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Test cricket’s number one ranking is up for grabs as current top dog South Africa plays a three-match series away from home versus Australia, which occupies third position.
The South Africans heads the Reliance ICC Test Ranking with a 120 rating derived from their 25 games during the counting period, while the Australians have a 116 rating derived from their 34 matches over the same period. England is second on 117 and there is a gap to Pakistan, which is fourth on 109.
Australia and South Africa have played 85 Tests dating back to October 1902, with the ledger favouring the Australians quite significantly. They have won 48 times, with the South Africans on 19 victories and 18 draws. In Australia, the home side leads by 20 wins to seven, with eight draws.
But it has been a different story in recent times, with both the Australians and South Africa having won four of their last eighth clashes and each team winning an away series.
As has been the custom since the South Africans returned to international cricket post Apartheid, Australia and South Africa will contest a three-Test series Down Under. The Gabba will stage the First Test from 9 to 13 November, with Adelaide Oval (22 to 26 November) and the WACA Ground (30 November to 4 December) hosting the other two games.
In the post-Apartheid era, the South Africans have not played a Test match against the Australians in Brisbane. Also, they have not won in Adelaide and they have not lost in Perth. So the program seems fair to both sides.
It is not often that bookmakers install Australia as the underdog for a home Test series but that is case for its three-game battle versus South Africa and rightly so.
The Australians have fought their way back up the rankings with eight wins in their last 10 Test matches but they have had a relatively soft schedule featuring home series against India and New Zealand and a tour of the West Indies, which is nowhere near as scary as it was 20 or 30 years ago.
The South Africans have registered five wins, three draws and two losses in their last 10 Tests but they have had a tougher time of it, playing Sri Lanka at home and touring England and New Zealand. South Africa smashed the English 2-0 and that form – a comprehensive away victory over the former top team – is the best one in existence currently.
Even those punters with only a limited knowledge of cricket will hazard a guess that the series between Australia and the South Africans will boil down to which batting line-up handles pace best, particularly at the Gabba and the WACA Ground. In deciphering the best bets, one needs to consult the pace bowling and batting-against-pace statistics.
Over the last 18 months, there is little to choose between the pace attacks. The Australians have played 14 Tests, with their fast bowlers taking 186 wickets at an average of 24.7 and a strike rate of 52.1. The figures of South Africa’s speedsters are similar, with them taking 168 wickets at an average of 24.6 and a strike rate of 48.6 in 11 Tests.
Individually, though, Vernon Philander sticks out like the proverbial sore thumb. In 10 Tests, he has taken 63 wickets at an average of 16 and a strike rate of 33.1, with seven five-wicket innings and two 10-wicket games. He is trading at odds of around 3-1 to be the top South African bowler in the series and that represents excellent value. Dale Steyn is the favourite even though his recent figures are not as impressive as those of his incredibly talented compatriot.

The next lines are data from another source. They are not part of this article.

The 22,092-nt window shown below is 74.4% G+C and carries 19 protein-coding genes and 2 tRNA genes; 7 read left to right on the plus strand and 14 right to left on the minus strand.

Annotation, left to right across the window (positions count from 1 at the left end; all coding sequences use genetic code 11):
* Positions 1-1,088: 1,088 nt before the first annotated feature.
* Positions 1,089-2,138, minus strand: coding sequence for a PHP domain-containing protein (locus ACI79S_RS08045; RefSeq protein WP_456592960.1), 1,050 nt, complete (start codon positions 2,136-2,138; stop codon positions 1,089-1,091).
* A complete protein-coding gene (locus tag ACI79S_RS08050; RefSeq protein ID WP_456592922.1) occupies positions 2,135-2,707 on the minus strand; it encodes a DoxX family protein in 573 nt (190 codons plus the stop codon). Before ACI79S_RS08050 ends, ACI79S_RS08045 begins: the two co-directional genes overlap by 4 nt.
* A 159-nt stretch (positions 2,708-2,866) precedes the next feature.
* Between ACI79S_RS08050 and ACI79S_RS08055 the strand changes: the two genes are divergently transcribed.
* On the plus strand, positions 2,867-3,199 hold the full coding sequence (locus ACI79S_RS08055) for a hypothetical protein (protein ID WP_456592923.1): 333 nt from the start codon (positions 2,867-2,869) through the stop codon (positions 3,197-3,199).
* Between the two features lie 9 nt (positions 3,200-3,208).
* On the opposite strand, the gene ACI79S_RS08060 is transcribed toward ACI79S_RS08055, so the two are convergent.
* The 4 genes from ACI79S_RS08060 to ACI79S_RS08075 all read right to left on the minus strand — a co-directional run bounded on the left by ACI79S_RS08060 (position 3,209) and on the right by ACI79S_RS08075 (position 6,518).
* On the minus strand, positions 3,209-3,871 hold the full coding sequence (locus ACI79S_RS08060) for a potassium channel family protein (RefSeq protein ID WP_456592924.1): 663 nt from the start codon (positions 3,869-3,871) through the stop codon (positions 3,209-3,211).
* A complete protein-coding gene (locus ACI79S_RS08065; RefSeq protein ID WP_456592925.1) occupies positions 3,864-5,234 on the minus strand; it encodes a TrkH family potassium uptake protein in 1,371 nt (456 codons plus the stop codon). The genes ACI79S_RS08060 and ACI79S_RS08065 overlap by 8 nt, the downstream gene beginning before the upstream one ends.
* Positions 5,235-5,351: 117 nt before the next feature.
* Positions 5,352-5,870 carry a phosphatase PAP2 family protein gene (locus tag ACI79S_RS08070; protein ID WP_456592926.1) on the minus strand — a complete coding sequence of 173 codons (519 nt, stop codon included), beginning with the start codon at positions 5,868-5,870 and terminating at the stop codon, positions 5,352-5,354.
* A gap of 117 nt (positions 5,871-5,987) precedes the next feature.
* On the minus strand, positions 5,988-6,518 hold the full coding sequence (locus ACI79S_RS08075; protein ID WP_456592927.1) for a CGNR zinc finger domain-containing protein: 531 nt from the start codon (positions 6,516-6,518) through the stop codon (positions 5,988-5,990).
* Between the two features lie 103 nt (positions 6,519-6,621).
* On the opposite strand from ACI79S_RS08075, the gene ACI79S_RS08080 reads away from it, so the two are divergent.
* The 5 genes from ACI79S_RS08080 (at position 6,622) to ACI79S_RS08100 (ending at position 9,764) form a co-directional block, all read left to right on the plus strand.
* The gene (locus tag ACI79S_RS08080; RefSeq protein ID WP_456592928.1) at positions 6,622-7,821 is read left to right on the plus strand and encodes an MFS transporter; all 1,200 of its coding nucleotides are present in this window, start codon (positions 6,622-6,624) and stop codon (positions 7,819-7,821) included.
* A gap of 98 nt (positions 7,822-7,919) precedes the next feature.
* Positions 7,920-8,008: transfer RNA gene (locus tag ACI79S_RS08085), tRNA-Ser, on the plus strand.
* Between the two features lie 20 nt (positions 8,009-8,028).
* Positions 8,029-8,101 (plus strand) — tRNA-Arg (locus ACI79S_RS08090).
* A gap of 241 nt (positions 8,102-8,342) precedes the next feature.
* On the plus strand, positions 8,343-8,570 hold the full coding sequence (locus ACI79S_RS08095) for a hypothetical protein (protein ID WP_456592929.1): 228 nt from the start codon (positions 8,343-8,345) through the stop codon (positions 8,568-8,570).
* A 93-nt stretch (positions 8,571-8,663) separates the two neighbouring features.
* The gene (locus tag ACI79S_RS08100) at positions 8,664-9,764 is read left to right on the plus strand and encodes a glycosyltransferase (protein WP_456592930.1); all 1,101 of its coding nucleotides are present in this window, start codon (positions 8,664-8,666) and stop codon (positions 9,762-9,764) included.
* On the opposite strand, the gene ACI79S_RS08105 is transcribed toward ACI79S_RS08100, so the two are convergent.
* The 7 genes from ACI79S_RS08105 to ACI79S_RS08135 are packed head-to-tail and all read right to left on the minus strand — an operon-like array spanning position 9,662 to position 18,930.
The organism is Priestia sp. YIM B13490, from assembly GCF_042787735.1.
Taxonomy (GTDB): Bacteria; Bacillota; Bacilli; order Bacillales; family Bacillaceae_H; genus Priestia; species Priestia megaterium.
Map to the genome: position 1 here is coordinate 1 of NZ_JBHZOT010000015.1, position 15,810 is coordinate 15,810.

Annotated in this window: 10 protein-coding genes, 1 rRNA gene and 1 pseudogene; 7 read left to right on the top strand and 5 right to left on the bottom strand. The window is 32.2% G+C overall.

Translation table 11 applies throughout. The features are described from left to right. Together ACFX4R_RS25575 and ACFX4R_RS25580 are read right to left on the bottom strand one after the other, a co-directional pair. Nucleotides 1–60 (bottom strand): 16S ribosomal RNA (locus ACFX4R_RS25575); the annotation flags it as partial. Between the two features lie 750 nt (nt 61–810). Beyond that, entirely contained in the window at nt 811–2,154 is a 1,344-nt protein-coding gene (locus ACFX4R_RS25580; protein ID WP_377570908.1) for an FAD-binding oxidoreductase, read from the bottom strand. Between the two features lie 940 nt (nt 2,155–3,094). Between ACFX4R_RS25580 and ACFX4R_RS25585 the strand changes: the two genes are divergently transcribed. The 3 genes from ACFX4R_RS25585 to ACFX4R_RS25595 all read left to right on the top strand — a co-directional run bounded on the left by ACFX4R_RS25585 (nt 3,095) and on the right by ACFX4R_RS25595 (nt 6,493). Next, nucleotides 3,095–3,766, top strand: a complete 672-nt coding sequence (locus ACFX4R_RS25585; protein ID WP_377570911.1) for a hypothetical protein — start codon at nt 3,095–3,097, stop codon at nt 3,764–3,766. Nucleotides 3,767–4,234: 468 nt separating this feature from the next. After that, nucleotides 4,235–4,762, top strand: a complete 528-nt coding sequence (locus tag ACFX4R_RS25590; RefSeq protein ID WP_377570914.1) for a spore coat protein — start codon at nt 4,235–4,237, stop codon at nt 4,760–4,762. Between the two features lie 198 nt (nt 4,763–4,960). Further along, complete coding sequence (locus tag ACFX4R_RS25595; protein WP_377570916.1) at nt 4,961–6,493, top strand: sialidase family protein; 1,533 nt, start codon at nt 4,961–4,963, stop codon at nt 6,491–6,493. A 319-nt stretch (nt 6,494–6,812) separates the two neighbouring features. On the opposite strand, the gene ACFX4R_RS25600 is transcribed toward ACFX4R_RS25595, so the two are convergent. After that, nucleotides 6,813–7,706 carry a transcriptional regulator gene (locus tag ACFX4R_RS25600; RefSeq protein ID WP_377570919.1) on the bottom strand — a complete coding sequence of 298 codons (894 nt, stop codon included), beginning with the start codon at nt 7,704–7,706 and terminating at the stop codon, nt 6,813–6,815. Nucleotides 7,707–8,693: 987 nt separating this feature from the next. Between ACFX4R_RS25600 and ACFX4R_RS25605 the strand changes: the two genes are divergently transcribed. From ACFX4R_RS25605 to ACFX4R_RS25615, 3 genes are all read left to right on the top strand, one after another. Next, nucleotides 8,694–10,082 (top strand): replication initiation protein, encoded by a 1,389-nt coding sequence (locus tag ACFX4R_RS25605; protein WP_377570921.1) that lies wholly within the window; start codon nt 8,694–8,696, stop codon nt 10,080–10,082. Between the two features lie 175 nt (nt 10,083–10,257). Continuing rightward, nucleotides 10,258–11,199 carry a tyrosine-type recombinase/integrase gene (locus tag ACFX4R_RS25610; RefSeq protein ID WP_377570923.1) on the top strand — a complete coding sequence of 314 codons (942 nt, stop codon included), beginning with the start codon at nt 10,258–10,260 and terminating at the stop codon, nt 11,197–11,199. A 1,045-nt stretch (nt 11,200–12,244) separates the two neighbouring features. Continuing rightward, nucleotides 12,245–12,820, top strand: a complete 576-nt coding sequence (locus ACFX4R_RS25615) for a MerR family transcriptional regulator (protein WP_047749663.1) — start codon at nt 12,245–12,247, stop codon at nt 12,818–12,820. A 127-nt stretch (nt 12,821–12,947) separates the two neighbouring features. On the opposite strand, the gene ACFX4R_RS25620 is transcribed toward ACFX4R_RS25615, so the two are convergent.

So back Philander to be the most prolific wicket taker in South Africa’s side and, also, support the South Africans in the series at odds of around 11-8. Why? The tourists are likely to bat better against pace than the hosts.
Since January 2008, South Africa’s top five batsmen – Alviro Petersen, Graeme Smith, Hashim Amla, Jacques Kallis and AB de Villiers – average 57.6 versus fast bowlers, whereas Australia’s top five batsmen – at least those who have played a Test match before – average in the low 40s.
Most bookmakers are betting on the three-Test series between the Australians and the South Africans but special offers are conspicuous by their absence currently, although some of them are likely to roll out some First Test exotics concessions on the opening game at the Gabba.
Therefore, the most sensible course of action is to secure some of the free bets and deposit bonuses that are available to new clients of most bookmakers. Also, one should check out the world’s only specialist cricket bookmaker. Set up in 1999, Cricketbet operates out of both Australia and the United Kingdom these days. Cricketbet has a 20 per cent first deposit bonus applicable to new clients, up to a whopping maximum first deposit bonus of 1,000 British pounds or currency equivalent. Check out the top rated sportsbooks for betting on cricket below.
Oppose Mr Cricket
Michael Hussey’s batting average versus fast bowlers over the last five years is only 33.3, which is nearly nine runs lower than his batting average against all bowlers. Mr Cricket is the weakest link of the Australians so, hopefully, bookmakers will put up him in head-to-heads against machines such as Smith, Amla and de Villiers.
Respect captain Pup
Michael Clarke shapes as the most likely Australia batsman to test South Africa’s pace men. Over the last five years he has scored 2769 Test runs at an average of 52.2 versus fast bowlers, which is a bit better than his overall average.
Lay the draw
The Australians and the South Africans have drawn only one of their 20 Test meetings since the turn of the century.